Happy Tuesday, vampires and Vulcans! Today we’re talking about a new Spock, a novel adaptation of a song, an Asimov TV show, two exciting book releases, Bannerless by Carrie Vaughn, and more.
This newsletter is sponsored by The 10th Anniversary edition of The Knife of Never Letting Go by Patrick Ness.
A decade after its release, the astonishing opener to Patrick Ness’s Chaos Walking trilogy still resonates. Celebrate ten years of this groundbreaking book with a beautiful anniversary hardcover edition.
Pre-order this new 10th anniversary edition and receive an exclusive Chaos Walking T-shirt and pin!
Offer lasts until September 10th or while supplies last. U.S. only. Visit http://bit.ly/ChaosWalkingPreOrder for details.
In recent adaptation news:
Meet the newest Spock! Ethan Peck has joined the cast of Star Trek: Discovery to play our favorite half-Vulcan, and I would just like to say that the casting director did an excellent job matching Zachary Quinto’s jaw structure.
Hugo-nominated song “The Deep” (from the rap group Clipping, which includes Hamilton‘s Daveed Diggs [!!]) is going to become a novel written by Rivers Solomon (!!!). I have finally listened to the song and I could not be more on board with this plan.
Apple is developing a tv series based on Isaac Asimov’s Foundation books. I don’t quite know how to feel about this, since the source material is not my favorite, except that having Josh Friedman (who has worked on Terminator: The Sarah Connor Chronicles and Emerald City) attached means it should at least be interesting.
Book news and new releases:
2020 cannot come soon enough, I need this sentient cybernetic dragon novel immediately.
In exciting “out this week” news:
Magic Triumphs by Ilona Andrews, the last book in the Kate Daniels, series, IS OUT TODAAAAAAYYYYY :extremely muppet-arms:. I’ll be reviewing it in full on Friday, but spoiler: I loved it.
The Fall of Gondolin is also out today, for the Tolkien completists.
Today’s review looks at another vision of our potentially bleak future, except this one also gave me some warm fuzzies.
Bannerless by Carrie Vaughn
For a murder whodunnit post-apocalyptic novel that’s about population control, this book is refreshingly free of melodrama. It’s also the closest thing I’ve read to a “cozy” post-apocalypse, by which I mean that if you read for characters more than plot and/or prefer interpersonal arcs in speculative scenarios (think Becky Chambers or Ann Leckie) to plot pyrotechnics, you’re gonna love this one.
Bannerless is set in a future United States post-collapse, both economic and environmental. The surviving civilization along the Coast Road has tried to learn from humanity’s mistakes, and tightly regulates procreation. Upon reaching puberty, inhabitants of the settlements receive a birth control implant; to have children, they have to have formed a household of four adults and prove that they can support a child. Then and only then, they’re issued a single banner — basically a pass allowing for one child.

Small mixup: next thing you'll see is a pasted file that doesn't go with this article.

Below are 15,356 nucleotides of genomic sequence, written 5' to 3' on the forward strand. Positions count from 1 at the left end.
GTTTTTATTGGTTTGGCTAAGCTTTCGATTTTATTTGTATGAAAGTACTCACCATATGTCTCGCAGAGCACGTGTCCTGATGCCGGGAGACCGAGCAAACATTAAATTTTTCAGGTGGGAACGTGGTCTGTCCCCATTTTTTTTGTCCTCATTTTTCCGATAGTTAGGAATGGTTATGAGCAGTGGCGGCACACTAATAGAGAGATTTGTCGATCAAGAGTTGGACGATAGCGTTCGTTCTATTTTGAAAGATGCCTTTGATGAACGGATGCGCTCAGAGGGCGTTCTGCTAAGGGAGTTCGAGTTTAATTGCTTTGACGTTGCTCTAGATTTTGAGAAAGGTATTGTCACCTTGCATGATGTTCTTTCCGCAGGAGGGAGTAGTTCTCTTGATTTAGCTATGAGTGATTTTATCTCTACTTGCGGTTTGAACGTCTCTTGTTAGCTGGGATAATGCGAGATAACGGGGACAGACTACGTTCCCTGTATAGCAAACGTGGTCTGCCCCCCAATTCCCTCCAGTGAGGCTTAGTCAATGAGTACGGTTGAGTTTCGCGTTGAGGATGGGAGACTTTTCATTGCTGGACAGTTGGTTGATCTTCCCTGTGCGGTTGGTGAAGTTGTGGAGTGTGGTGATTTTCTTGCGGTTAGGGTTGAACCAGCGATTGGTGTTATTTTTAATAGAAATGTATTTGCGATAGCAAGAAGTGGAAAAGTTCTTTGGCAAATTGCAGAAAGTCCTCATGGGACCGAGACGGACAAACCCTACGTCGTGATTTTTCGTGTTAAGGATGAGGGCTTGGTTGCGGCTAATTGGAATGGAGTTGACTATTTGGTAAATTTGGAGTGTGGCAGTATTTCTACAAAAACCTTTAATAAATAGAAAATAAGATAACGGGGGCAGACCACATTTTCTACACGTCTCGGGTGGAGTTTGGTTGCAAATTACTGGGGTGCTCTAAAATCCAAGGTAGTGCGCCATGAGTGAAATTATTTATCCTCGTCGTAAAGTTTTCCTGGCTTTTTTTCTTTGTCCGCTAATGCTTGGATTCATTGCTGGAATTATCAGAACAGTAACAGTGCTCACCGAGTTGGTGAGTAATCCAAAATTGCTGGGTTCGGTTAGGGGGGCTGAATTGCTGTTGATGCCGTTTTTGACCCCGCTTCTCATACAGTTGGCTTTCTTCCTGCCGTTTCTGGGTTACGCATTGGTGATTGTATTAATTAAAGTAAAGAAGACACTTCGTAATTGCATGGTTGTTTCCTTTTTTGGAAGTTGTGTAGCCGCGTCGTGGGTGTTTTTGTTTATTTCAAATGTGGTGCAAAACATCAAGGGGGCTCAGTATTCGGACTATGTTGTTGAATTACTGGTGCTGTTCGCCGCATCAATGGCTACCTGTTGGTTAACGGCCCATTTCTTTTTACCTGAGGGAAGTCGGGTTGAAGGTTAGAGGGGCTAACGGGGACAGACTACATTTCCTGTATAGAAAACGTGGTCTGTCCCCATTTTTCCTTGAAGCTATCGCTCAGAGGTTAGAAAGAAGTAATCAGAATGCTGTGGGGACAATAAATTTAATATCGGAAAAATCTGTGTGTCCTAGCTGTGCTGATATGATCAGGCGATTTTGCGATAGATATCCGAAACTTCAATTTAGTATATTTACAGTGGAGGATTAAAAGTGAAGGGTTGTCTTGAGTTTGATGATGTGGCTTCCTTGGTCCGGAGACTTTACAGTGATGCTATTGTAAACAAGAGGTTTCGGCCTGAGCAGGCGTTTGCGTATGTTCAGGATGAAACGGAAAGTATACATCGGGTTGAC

The story follows Enid, the closest thing to law enforcement this society has. Her job as Investigator is to, well, investigate and mediate, from disputes to missing persons to bannerless pregnancies to very rare cases of murder. A community requests an investigation into a suspicious death, and Enid and her partner head out to do their jobs. The book also gives us flashbacks to Enid’s youth, her first love, and her path to becoming an Investigator.
It’s a murder mystery; it’s a coming-of-age novel; it’s a look at how a ravaged society might try to solve the problems of the past; and it does all of these things without ever once feeling overblown or crowded. Enid is a clear-eyed, heartfelt narrator, and both the current and past plots have enough momentum to keep you turning the pages. It’s also one of the only post-apocalypse novels about population control and pregnancy I’ve read that includes queer people on the page, which highlights a real problem within the genre. And the ending in particular felt like a hug for both myself and the character, which we could all use from our fiction from time to time.
And that’s a wrap! You can find all of the books recommended in this newsletter on a handy Goodreads shelf. If you’re interested in more science fiction and fantasy talk, you can catch me and my co-host Sharifah on the SFF Yeah! podcast. For many many more book recommendations you can find me on the Get Booked podcast with the inimitable Amanda.
May the wind be ever at your back,